Peter Pugh-Jones said, “Confluent implements and provides layered security controls that data owners can configure specifically designed to protect and secure their customer’s data. Essentially ensuring everyone in a business only ever has access to the information they need and no more, will naturally help with security. He said, “In the unlikely event of something going awry with the governance policies data owners put in place, due to the resilient, immutable log that Confluent Cloud provides, it is possible to rewind time and view the data flowing just as that event happened, easily helping you identify the point in the lineage where you may need to take corrective action and demonstrating to a regulator or auditor the level of governance and granular control you have over your data streaming platform.”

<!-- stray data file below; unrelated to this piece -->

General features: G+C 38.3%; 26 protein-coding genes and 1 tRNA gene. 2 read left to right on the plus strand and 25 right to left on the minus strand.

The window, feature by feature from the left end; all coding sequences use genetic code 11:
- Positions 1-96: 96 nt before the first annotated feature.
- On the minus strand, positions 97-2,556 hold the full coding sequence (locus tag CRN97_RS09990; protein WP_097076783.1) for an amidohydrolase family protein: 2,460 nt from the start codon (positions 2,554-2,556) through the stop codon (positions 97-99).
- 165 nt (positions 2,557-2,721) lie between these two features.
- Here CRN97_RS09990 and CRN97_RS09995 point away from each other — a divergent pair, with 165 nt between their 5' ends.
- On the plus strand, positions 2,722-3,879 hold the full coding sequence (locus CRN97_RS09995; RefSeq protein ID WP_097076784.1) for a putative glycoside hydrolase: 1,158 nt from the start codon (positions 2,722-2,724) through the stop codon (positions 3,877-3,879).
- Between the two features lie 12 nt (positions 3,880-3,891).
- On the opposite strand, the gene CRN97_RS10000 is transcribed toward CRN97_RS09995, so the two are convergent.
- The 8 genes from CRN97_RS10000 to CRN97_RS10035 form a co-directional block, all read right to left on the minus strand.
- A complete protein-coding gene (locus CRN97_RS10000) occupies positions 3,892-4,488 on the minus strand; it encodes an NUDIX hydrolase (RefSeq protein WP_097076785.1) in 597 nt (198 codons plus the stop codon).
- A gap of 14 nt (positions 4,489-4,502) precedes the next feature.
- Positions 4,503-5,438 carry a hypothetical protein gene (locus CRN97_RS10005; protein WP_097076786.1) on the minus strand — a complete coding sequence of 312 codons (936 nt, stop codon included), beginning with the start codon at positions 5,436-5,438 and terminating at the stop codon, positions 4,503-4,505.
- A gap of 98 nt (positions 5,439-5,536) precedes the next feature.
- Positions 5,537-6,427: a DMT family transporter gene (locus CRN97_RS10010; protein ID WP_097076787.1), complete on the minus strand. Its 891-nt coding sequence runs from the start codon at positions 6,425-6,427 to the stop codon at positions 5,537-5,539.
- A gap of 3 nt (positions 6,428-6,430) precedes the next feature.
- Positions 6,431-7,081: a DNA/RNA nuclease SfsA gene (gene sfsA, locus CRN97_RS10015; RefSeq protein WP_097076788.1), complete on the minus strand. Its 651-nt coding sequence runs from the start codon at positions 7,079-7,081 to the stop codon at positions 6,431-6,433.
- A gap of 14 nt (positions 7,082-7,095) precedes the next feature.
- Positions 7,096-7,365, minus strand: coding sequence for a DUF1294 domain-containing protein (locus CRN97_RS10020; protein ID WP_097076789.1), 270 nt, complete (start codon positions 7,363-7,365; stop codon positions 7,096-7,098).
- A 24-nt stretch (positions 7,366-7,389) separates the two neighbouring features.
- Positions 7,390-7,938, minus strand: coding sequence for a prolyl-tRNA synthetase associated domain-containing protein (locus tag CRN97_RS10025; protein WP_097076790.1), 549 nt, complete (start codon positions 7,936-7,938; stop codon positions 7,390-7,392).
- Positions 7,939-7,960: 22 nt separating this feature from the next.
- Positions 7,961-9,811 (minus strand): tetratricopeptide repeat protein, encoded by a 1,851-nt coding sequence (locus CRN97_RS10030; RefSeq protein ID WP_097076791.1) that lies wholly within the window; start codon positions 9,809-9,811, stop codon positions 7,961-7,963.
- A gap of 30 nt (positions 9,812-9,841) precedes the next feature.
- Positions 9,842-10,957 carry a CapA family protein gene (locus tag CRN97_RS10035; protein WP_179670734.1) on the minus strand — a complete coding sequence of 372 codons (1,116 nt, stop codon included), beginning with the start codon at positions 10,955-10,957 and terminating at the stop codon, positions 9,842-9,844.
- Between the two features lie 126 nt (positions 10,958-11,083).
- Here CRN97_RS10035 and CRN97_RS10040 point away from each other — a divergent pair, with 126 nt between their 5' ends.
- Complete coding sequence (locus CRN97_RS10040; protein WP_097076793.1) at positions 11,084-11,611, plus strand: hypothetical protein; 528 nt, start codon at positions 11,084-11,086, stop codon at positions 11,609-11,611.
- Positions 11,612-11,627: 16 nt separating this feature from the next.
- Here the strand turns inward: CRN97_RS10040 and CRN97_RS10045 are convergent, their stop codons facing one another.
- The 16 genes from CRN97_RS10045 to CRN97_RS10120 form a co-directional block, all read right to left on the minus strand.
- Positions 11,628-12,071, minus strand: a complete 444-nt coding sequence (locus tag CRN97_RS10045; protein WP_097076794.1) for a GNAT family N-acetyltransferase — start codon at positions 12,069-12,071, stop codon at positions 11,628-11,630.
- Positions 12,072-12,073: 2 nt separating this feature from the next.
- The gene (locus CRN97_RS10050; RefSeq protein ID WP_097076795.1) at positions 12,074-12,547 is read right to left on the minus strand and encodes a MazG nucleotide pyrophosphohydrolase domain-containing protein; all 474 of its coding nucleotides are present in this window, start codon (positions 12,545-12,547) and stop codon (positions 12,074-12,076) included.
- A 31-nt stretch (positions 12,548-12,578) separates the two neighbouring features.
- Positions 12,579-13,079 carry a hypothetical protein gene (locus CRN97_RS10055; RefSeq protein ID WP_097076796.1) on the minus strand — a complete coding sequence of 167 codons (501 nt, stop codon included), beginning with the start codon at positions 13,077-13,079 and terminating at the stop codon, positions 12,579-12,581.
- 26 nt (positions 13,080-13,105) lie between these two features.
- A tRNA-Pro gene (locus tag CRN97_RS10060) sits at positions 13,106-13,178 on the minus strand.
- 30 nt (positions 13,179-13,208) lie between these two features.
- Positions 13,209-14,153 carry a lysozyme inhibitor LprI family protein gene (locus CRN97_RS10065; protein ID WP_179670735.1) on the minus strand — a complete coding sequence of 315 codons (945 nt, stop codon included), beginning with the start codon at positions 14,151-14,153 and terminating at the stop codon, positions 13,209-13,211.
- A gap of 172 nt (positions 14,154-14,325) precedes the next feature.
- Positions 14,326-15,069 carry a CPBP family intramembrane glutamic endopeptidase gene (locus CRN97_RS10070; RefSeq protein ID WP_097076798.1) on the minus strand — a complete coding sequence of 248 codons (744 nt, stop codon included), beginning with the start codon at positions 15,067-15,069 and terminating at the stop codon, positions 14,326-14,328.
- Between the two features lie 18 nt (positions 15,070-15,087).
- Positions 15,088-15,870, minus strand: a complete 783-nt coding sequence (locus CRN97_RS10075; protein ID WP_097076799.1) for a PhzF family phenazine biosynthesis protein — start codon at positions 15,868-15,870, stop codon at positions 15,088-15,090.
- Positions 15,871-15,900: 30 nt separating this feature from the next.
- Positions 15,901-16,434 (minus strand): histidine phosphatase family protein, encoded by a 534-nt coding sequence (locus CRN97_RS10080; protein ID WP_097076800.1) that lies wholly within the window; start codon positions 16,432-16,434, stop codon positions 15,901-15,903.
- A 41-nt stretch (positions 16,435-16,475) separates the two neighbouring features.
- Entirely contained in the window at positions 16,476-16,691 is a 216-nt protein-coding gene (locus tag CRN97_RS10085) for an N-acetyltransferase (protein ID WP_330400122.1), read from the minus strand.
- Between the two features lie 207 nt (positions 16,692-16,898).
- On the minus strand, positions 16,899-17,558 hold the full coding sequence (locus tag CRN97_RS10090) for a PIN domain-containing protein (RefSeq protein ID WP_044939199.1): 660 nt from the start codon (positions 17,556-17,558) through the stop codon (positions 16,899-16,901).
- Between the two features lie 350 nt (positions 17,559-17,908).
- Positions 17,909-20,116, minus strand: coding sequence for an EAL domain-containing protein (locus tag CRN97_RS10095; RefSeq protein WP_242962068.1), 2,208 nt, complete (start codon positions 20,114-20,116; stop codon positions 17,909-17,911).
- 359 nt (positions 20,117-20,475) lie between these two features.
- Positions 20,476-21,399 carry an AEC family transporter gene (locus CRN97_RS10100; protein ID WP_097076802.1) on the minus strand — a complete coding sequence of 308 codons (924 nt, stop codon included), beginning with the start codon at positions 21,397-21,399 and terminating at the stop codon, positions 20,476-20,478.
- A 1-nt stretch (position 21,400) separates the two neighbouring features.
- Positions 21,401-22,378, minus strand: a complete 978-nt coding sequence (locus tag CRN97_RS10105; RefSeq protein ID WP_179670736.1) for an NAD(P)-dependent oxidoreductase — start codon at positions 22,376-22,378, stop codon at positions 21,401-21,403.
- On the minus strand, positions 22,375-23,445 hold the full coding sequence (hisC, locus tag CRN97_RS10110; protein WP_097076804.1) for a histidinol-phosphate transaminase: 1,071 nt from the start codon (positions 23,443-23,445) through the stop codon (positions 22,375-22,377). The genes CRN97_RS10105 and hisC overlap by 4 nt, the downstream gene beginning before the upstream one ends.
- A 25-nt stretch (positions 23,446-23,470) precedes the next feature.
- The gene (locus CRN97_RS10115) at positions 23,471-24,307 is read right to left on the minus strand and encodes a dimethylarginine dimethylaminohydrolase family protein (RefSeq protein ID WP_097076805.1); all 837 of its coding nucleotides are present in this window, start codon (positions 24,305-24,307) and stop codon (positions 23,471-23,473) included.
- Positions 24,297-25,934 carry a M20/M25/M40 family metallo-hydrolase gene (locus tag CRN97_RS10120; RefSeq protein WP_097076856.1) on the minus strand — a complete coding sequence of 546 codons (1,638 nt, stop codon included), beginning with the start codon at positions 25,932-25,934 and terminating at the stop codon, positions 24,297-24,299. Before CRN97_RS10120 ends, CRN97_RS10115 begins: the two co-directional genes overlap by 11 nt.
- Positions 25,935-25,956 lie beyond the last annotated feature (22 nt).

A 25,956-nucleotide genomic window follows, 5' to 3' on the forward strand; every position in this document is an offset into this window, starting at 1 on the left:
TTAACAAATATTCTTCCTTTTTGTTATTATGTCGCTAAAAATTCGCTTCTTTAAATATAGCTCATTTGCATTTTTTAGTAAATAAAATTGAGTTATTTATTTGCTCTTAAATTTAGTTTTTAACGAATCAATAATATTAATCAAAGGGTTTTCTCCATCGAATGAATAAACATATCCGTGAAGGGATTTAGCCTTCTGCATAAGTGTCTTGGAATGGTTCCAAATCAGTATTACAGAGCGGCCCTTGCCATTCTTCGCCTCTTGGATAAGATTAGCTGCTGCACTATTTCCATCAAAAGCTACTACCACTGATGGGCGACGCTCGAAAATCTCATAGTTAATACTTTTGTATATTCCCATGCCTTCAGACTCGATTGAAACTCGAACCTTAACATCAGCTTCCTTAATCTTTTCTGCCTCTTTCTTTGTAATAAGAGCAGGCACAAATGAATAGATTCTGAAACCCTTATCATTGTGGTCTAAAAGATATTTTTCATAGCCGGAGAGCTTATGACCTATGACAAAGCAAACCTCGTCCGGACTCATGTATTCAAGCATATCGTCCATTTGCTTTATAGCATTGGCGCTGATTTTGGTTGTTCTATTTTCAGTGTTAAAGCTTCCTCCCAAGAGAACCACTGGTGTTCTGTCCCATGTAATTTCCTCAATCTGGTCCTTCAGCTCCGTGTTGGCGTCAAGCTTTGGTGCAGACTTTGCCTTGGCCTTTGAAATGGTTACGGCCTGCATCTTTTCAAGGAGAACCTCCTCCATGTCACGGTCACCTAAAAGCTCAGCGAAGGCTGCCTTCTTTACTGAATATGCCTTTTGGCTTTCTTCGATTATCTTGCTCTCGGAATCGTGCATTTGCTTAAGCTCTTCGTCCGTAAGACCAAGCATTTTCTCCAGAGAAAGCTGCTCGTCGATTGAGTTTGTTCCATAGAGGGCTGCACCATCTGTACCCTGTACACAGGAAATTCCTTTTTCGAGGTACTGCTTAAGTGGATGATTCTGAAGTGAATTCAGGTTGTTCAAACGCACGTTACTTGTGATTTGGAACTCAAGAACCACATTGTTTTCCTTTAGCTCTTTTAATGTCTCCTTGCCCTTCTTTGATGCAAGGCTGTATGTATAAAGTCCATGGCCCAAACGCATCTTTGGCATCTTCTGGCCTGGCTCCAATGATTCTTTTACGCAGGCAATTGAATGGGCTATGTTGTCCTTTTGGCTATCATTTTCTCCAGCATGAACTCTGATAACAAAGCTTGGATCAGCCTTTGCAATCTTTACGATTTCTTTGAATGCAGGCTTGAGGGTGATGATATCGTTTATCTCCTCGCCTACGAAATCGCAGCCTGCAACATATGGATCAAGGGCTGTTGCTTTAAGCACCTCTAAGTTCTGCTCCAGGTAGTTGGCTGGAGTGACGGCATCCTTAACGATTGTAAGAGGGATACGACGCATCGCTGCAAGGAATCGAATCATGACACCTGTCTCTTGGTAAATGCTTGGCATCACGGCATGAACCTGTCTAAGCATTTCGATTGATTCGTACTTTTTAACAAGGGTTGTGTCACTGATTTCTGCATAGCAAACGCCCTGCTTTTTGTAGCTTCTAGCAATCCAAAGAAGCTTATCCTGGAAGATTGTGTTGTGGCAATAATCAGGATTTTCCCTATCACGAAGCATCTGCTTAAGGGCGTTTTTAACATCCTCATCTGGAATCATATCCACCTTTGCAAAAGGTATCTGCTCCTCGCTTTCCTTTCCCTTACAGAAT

Extracting value from data should be a fundamental part of the job role

Gregg Petersen said, “More and more companies are identifying the value of their data as a line item on their balance sheets. By extrapolation, a company’s data is the vehicle by which they get paid. A company can replace the tangible things they have but take away their data… there’s no more company.”

Petersen added: “It has to be a company’s culture. Every level must be engaged and on board. Training, training, training. Give each user the skills and tools to be successful. Champion success and share where things need improvement. If the draw of data democratization is to find new ways to be successful, extract new value, and establish new efficiencies, many of those insights will come from individuals and departments you would never dream of.”

Peter Pugh-Jones